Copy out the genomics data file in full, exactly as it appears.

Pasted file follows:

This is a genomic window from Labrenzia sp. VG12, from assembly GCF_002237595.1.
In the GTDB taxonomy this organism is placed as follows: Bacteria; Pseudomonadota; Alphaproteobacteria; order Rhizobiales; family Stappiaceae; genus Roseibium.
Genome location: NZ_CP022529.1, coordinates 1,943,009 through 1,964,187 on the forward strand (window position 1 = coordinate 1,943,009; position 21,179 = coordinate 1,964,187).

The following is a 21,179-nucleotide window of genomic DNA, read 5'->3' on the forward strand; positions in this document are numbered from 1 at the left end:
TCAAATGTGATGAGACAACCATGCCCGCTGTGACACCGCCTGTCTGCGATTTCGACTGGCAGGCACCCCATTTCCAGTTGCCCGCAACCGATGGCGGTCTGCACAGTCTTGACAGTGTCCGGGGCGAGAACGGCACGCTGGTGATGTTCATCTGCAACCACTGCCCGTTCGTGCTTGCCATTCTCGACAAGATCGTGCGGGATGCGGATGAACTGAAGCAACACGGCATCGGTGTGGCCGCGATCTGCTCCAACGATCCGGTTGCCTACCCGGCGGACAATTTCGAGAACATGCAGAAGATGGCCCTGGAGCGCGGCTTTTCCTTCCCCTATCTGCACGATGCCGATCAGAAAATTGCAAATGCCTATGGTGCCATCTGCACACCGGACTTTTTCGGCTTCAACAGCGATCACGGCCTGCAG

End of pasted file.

This is a genomic window from Labrenzia sp. VG12, from assembly GCF_002237595.1.
In the GTDB taxonomy this organism is placed as follows: Bacteria; Pseudomonadota; Alphaproteobacteria; order Rhizobiales; family Stappiaceae; genus Roseibium.
Genome location: NZ_CP022529.1, coordinates 1,943,009 through 1,964,187 on the forward strand (window position 1 = coordinate 1,943,009; position 21,179 = coordinate 1,964,187).

The following is a 21,179-nucleotide window of genomic DNA, read 5'->3' on the forward strand; positions in this document are numbered from 1 at the left end:
TCAAATGTGATGAGACAACCATGCCCGCTGTGACACCGCCTGTCTGCGATTTCGACTGGCAGGCACCCCATTTCCAGTTGCCCGCAACCGATGGCGGTCTGCACAGTCTTGACAGTGTCCGGGGCGAGAACGGCACGCTGGTGATGTTCATCTGCAACCACTGCCCGTTCGTGCTTGCCATTCTCGACAAGATCGTGCGGGATGCGGATGAACTGAAGCAACACGGCATCGGTGTGGCCGCGATCTGCTCCAACGATCCGGTTGCCTACCCGGCGGACAATTTCGAGAACATGCAGAAGATGGCCCTGGAGCGCGGCTTTTCCTTCCCCTATCTGCACGATGCCGATCAGAAAATTGCAAATGCCTATGGTGCCATCTGCACACCGGACTTTTTCGGCTTCAACAGCGATCACGGCCTGCAG